Clinton St. Quarterly, Vol. 5 No. 3 | Fall 1983 (Seattle) /// Issue 5 of 24 /// Master# 53 of 73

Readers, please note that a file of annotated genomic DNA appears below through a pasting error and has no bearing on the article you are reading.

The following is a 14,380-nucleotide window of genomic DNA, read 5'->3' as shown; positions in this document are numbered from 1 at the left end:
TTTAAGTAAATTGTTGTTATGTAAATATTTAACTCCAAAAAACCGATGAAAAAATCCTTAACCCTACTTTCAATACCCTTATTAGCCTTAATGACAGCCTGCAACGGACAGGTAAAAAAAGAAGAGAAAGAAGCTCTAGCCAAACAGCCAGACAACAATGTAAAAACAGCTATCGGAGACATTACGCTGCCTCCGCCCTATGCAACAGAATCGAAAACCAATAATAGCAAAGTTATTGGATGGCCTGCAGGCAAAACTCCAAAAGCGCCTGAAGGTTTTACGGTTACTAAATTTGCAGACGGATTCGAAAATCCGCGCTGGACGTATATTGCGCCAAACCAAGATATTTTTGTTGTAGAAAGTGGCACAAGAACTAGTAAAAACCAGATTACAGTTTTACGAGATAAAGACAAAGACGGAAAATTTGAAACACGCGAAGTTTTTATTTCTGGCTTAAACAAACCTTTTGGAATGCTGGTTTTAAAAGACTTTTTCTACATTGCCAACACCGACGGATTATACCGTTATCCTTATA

Farther to the right across the road was a single-hole outhouse. It served the radio station personnel. There were only three of them now. With troop reductions there were no replacements when people went home, and Sergeant Carole had gone to Nha Trang to help at the detachment headquarters. He was wasted from alcohol, but he still had a great voice. Now only Fred, Pollock and Sergeant Brown were left. And they had no Vietnamese worker, so they had to burn the shit that accumulated there themselves. Brown had shown Pollock how to do it, and Leo had done it himself once. They had taken a crooked stick and pulled the cut barrel-bottom out from the back of the outhouse, then dragged it out as far into the dunes as they could. They filled it with thick, heavy oil from a five-gallon can Brown had packed out there with some effort. The barrel was a living, seething mass of turds and maggots, and they poured the oil on it and burnt it. The black smoke-stench of the burning oil and shit curled and plumed across the dunes and field for hours, all but hiding the tower. The road turned past the thick layers of sandbags and boards of the Ellsworth T. Bunker, hovering over the bay. The road continued down past the EM club, but Pollock left the road and climbed a grassy knoll past the dry and abandoned special services swimming pool. He walked down the other side to a small building that housed the filter and maintenance equipment for the pool and went inside. In the corner he got the sail and mast and other gear for the sailboat, then carried the stuff around the building and down the path to the bay. The clouds were building up slightly to the southeast, but there was a good wind and he thought it would be all right. He walked down onto the disrepaired boat dock, not cared for since the Army began to send troops out of country for R & R. Some rowboats were tied to it, half sunk and rotted, partly stuck in the mud now while the tide was out. The white sailboat hulls lay upside down across the dock, gleaming in the sun. Fred had discovered all this, the dock and the two sailboats, and showed it to Leo, and they had gone sailing together. Pollock hadn’t been out by himself before. Fred would have come along this time, but as station engineer he had to work while Sgt. Brown did his soul program from 3 o'clock until 5. Leo took the mast and other things down onto the beach near the water, then went back and got one of the hulls, the faster one. He had to fit the mast into the hull, then hoist the sail and tie it off to a cleat. The white canvas fluttered and even snapped in the vigor of the breeze. The boat was very pretty there on the sand. It was real, not the bunker, certainly not the rolls of concertinawire that curled along the shore. Then he dragged it all across the sand into the water. It lapped warm around his ankles. The boat floated free, bobbing gently. He towed it deeper into the water by the yardline until the water was up to his chest, then he pulled himself onto the hull. He pulled the yardarm around until the wind caught the sail, then pulled it taut against the wind and set out bounding across Cam Rahn Bay. The dunes looked like bleachers, and the swaying palms across the bay looked like spectators seated in a vast arena. Pollock imagined he was nowhere near the war zone, but was performing for the Emperor by special request. He was an American, and Americans were little known in these parts. So he was given a royal audience. Later he would discuss with the Emperor important affairs of state and would be asked his views on relations between the two countries. “Well, don’t be too taken in by our material success,” he would say. “We're very clever. Don’t be too seduced, but try to teach us your slower ways of wisdom, your respect for ancestors, and affection for the land. I’m not sure we’ll listen, but please try.” “I hear your words very well,” the Emperor would reply. “We appreciate the honesty of the Americans, and believe that they, too, have some widsom.” Then they would part, and Pollock would carry the message back to his leaders, on the little boat. Pollock leaned out over the sea, bracing his feet against the gunwale, speeding just for its own sake, the boat scudding across the sway. They dipped through a swell and scurled past the concertina wire, shooting the narrow gap like a man and his circus pony leaping through a blazing hoop. He pointed the boat down the bay toward the open ocean. Across from him, down the beach from the coconut palms, he could clearly see the buildings of the 281st Replacement Battalion where he had arrived months before. When Fred first showed Leo the boats, they sailed over to the dock at the battalion, and the few new recruits came and gawked at the trim sails and boats. Then he and Fred had gone ashore further up the edge of the bay, and had seen some fish like the ones they had seen in a book in the library.Fred had a degree in biology, and he found the pictures of the fish. “See,” said Fred, as they chased the small creatures across the mud flat of the beach, “They have developed their front fins into legs so they can crawl on the mud when the tide goes out. It goes out faster than they can swim, so they learned to live in the mud until it comes back.” “Like the Vietnamese waiting for this wave of Americans to pass,” Leo said. “You can see them there, pretending our way is better, or maybe they’re just curious about it.” Pollock was standing there, orating in the mud. “But soon they can go back into their own ways, ways we have no understanding of and perhaps are incapable of learning. Because if we did, we could no longer convince ourselves of our own superiority at everything, we would have to close up shop on saving the world and go home and be farmers, something we can do pretty well if we lay off the pesticides a little.” “You can see a lot in a fish,” Fred grinned. Fred was great. Leo liked him because as a college graduate he could have become an Army officer but didn’t. That was noble. And Fred was smart without being pretentious. Pollock had argued with Fred before when it turned out Fred was right, and Fred hadn’t even rubbed it in. Rather, Fred had acknowledged it with respect when Pollock admitted he was wrong. Suddenly a black motorboat appeared, speeding toward him. Pollock had no chance of evading it, so he held The dunes looked like bleachers, and the swaying palms across the bay looked like spectators seated in a vast arena. Pollock imagined he was nowhere near a war zone, but was performing for the Emperor by special request. firm to the lanyard. The patrol boat pulled up alongside him, rocking the sailboat in its wake. “ARVN” was printed on the side. Army of the Republic of Vietnam. At least it was friendly. A Vietnamese sailor saluted him. Pollock eased up. The motorboat came around, and the sailor hollered at him. Two other sailors in black fatigues watched, one at the wheel, one at the stern with a weapon. “Sorry, no boats allowed beyond this point,” he said. “Plenty enemy past here. Might shoot at you.” Pollock nodded. The Vietnamese sailors watched him as he came about, ducking under the sail and heading into the wind. The sky was darker now, as if the darkness of the ARVN motorboat and its reminder of the darkness of war had been somehow conveyed to the atmosphere itself. Pollock fought off an instant of terror. The clouds were closing quickly. A gust of wind tugged at the small sail. The bow bobbed under a wave and Pollock got splashed. The blinking red lights of the tower were barely visible and became more obscured as a light drizzle began to fall. Waves bumped and jarred the light boat; it shimmied like a horse shying from a snake in the road. Pollock’s tack took him far below the old dock. He had to wheel back out toward the center of the bay to take another shot at it. Once out there, he couldn’t even see the dock. He turned about giddily, the sail slapping against his skin, and pointed the bow just below the antenna, where he knew the invisible dock must be. Then he saw it, and above and below it stretched the rolling lengths of concertina wire. The opening to the dock looked impossibly small. The force of the storm was angling him into the wire. “Oh great,” he thought. “Slashed to pieces by my own country’s wire. I’ll probably die right here.” He sat up and drew back on the lanyard to adjust his course. He leapt across the boat to come around again but the sea pitched under him. The line slipped through his hands as the yardarm rode out over the waves. The rain- drenched sail tipped in and the boat shot out from under him. Pollock hung there in mid-air for a moment, then crashed into the foaming surf. When he surfaced, waves splashed over his head, and he sputtered and flayed his arms toward the drifting hull for support. The wind and tide carried it closer to the wire, but he grabbed it and hung there, gasping for breath. It was completely overturned. After a few moments he tried to turn it over, but it wouldn’t budge. He got his breath and dove under. The wire was getting closer. It was more peaceful down there than on the surface. He felt along the hull. He couldn’t see, but he could feel the aluminum mast wasn’t there. It had fallen out of the deck fitting on the hull. He surfaced for another breath of air and the rain bit into his face. He gasped a few more breaths, steeled himself, and dove again, this time deeper, below the turbulence, alongside the mast, then grabbing it, pulling himself hand over hand. He struck bottom. Of course; the bay couldn’t be that deep, the wire was sticking out of the water. He fished around for the end of the mast and found it stuck in the mud. His lungs were bursting. He yanked on it and it floated free. He bubbled to the surface gasping for breath. The wire was only a few feet away, and now lightning flashed down from the sky, illuminating dunes along the shore only 100 feet away. But in that 100 feet were three rolls of the wire. This is so sick, he thought, covering a beach with razor blade wire. He swam to the stern of the boat and with the mast free flipped it easily, then pulled the mast and sail across the deck. He put the bowline in his teeth and pulled the boat, swimming with it, just as it scraped the wire. Slowly the boat responded, holding its own against the tide, then inching away from the wire, then straightening out so Pollock could fjull it a foot or two with each stroke. He felt a resurgence of energy. He was going to make it. Fifty or 60 feet out into the bay he climbed back on board. He was able to lift the heavy sail and reset the mast, then he pulled on the yardarm line and the sail filled. Cautiously he sailed up above the dock, then came about, aiming well above the narrow mouth of the wire. Still the tide carried him farther than he planned. Closer it brought him, closer, then in, just missing the curling sharp lip of the wire. He took just enough wind to carry him past the end of the pier. At the second brace of wire he reined in and came about. The broken old rowboats bobbed in the tide, greeting him like toothless old retired comrades from another war. Pollock steered the bark the last few feet past them into the wharf. He was shaking and cold. He stepped carefully to the bow to fasten the bowline to a clear on the dock. Rain pelted his back. In the bay the edges of the concertina wire glistened in the flashes of lightning, jagged and serpentine, sharp and sword-shaped. Pollock got the sail and mast and other things and carried them to the boathouse, then walked back through the rain to the hootch. It was almost dark. He had hardly dried off and dressed when someone pounded on the door. He really wanted to be alone. It might have been the screen slapping against the outside. “Yeah,” he said. Sergeant Brown opened the door and stepped in. A strong gust caught the door and slapped it against the wall. Brown's green t-shirt was soaked and stuck to his skin, plastered against his round belly. He held a fatigue jacket over his head, but still rain glistened down the dark skin of his face. “Come on,” he said. His usually calm voice sounded hoarse. Most often he was a black buddha, slightly rotund, mysterious and inscrutable. Typically he was up to something. Like trading a load of lumber he got from somewhere or other for a whole box of ribs, traded by a black cook over at the replacement battalion who listened to Brown’s soul program. Brown cooked them all up on an improvised bar-b-cue behind the hootch for the four of them, Pollock, Fred, Brown and Sergeant Carole, before Carole left. Sgt. Carole didn’t ask where the ribs came from. Brown’s Vietnamese wife from the village had been there, too. Sgt. Carole didn’t ask where she came from, either. Even now Brown sounded fairly collected. “Hurry up. The wind blew the 24 Clinton St. Quarterly